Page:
The following is an edited version of a recent post by Sumer, who's regarded as the resident guru on property stocks in our forum.

HERE ARE SOME updates on the property stocks that I track:

Ramada_HHRamada Hotel @ Zhongshan Park is one of two new hotels in Balestier which are 50% owned by Hiap Hoe. NextInsight file photo1. Hiap Hoe: At last, some action at HH. I view its purchase of a stake in Ley Choon as neutral, as I am not familiar with the latter’s business. It’s an earnings story, a small investment, and something not very relevant to HH, in my opinion.

However, its second deal – that of a piece of land in Melbourne that already has plans drawn up for 2 towers (one of which is 43-storeys high), 425 apartments and 452 parking lots – is a much larger deal and hence, more exciting.

HH paid S$28.8m for the site, but the Gross Development Value is likely to be well over A$200m, assuming just A$500k per apartment unit. HH, however, may redraw the towers and incorporate a serviced apt/hotel component.

If you search via Google Earth, you will see that the site is well situated, with quite unblocked views, and near to the CBD.

While HH may be a tad late in the Melbourne apartment game, the company has no choice but to venture overseas as the competition for land in Singapore is just too stiff.

Being a value-buy developer, it must have decided that it’s safer to buy a piece of land in Melbourne than in Singapore at the moment. After all, what can S$33m buy you over here? A Good Class Bungalow plot for one house?

HH has joined Chip Eng Seng (CES) in venturing into Melbourne. But until HH shows that it rewards its minority shareholders better with reasonable dividend payouts, and until it shows that it can sell its properties well ahead of completing them, I personally like CES more at the moment.

(NextInsight note: Hiap Hoe has just announced an interim dividend of 1.2 cents a share, up from 0.25 cent in 1H last year, along with a 74% jump in net profit to $29 million in 2Q2013).

Nevertheless, both counters are in my bag for the same main reason – deep discounts to RNAV with earnings visibility to boot.

Meanwhile, HH has recently sold quite a few units at Skyline 360, and has offered $150k renovation packages to push sales of unsold units at Skyline, Treasure and Signature at Lewis. This is a positive move, and shows management’s response to a slower higher-end market.

Also off the radar is the on-going pre-trial hearings between HH’s majority shareholders’ family members, which apparently means the feud is not settled yet. The last such hearings were held just last week.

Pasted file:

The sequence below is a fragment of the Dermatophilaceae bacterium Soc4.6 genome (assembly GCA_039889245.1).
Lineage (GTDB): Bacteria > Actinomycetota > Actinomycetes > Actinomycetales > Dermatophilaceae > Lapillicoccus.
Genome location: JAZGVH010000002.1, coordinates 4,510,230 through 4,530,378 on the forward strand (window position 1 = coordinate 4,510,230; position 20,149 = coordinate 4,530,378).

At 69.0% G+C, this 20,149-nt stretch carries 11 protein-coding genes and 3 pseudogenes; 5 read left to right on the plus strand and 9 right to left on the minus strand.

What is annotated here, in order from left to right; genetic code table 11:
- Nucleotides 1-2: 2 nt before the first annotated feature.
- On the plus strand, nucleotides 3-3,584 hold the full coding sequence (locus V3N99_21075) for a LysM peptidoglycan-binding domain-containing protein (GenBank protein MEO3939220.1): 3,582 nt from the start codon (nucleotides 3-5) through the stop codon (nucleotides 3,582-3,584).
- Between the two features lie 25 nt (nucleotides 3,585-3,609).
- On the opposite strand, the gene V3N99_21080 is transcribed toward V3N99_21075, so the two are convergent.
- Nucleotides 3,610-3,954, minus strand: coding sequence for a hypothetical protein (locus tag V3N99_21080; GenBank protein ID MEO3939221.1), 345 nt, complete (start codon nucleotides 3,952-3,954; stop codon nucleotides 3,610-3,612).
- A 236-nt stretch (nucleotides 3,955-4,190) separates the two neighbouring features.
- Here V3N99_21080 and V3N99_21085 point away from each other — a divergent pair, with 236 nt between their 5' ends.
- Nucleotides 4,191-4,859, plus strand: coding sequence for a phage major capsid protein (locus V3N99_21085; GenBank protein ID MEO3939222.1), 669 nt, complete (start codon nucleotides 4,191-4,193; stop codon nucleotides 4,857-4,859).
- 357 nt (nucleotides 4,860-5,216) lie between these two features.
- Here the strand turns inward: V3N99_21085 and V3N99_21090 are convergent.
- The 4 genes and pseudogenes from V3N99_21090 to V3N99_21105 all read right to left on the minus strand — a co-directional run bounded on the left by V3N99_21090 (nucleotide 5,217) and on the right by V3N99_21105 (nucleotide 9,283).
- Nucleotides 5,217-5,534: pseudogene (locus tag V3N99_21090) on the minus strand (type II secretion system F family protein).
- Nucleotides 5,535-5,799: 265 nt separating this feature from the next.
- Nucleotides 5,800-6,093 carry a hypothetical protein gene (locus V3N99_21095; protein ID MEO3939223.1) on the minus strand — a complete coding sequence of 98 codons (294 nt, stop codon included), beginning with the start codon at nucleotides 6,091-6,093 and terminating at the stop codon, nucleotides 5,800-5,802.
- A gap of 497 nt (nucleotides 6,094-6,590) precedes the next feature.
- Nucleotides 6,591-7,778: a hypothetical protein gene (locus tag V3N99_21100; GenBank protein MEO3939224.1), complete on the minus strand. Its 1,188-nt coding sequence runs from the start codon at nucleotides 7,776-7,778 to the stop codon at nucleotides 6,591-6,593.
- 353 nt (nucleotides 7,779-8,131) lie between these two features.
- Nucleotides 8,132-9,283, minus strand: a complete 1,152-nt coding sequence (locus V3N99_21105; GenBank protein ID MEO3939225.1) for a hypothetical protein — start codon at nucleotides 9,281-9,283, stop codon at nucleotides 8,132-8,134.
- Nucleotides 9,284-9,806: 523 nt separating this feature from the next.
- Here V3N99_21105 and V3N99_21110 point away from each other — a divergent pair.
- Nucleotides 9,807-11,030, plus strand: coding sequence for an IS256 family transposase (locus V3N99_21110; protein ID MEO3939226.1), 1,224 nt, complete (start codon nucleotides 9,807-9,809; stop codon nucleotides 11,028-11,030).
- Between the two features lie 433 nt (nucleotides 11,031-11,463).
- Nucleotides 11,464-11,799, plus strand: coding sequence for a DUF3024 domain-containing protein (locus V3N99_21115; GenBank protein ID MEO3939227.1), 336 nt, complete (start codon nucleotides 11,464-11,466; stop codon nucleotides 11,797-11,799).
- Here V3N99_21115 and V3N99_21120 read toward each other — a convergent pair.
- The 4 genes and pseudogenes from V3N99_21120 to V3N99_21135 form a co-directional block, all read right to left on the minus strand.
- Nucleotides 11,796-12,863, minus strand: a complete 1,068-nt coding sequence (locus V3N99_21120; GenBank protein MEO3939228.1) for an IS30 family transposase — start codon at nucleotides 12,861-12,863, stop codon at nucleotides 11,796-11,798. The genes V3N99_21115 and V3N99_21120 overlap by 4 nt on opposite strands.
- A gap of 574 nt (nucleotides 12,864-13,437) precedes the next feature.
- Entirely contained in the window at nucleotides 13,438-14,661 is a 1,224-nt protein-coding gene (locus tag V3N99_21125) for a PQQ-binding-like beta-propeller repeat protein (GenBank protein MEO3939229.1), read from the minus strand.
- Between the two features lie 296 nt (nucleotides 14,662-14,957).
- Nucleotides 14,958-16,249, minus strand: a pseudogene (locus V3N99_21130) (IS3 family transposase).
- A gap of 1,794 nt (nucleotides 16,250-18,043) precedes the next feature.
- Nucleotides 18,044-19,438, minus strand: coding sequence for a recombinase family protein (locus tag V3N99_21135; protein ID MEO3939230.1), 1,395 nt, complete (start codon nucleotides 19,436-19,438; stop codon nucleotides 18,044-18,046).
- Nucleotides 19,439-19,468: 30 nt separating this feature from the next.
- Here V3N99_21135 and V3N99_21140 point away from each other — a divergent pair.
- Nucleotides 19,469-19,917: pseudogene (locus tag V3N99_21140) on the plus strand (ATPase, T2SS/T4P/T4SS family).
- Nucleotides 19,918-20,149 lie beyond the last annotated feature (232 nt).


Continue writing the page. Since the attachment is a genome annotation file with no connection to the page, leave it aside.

2. Heeton: I just learned of 2 recent developments that are significant.

sunplaza_LouieSun Plaza, which is next to Sembawang MRT station, is a 50-50 investment property of Koh Brothers and Heeton.
Internet photo: Louie (Lee SangYong)
Firstly, the company is apparently closing Sun Plaza for major renovations. I hope this entails adding some net leasable space to the old shopping centre, which is so conveniently located next to the Sembawang MRT station. Could the company be priming the building for a sale after all? Heeton has a 50% stake in the shopping centre.

Secondly, El Centro is apparently now slated to be pulled down by 1H next year, and a new building will be put up. It seems that a showroom is now being set up.

If Heeton sells the shop and apartment units there, the profits could be very substantial as the book value of the present building, I suspect, is very low. If the company can sell the freehold project (including shops) at an average of $3,000 psf, a gross profit of about $70m is possible, depending on assumptions. That translates into a gross profit of over 30ct per share.

3. Pollux: Company confirms that it is keeping Ganges Centre for income, after it is A&A-ed into a serviced apartment. The A&A ($12m) will save the company some money (vs tearing the building down).

Perhaps Pollux is treating this as an interim move, in view of the site’s present plot ratio of only 2.1 in a prime area where all the HDB flats are already built on higher plot ratios. The site is also near the future Great World City MRT station.

4. KSH Holdings: UOBKH has initiated a report on the company, the second broking house to do so. I was impressed with KSH’s boss at the recent AGM and I believe the company is in good hands. He is rather investor friendly, and seems like someone who will look after small investors’ welfare well.

UOBKH’s report has shed much light on its China projects, which I believe will be very profitable. The company will also be launching almost all of its remainder 5 JV projects in Singapore over the next 6 months. Good sales here will provide the catalysts for stock price movements.

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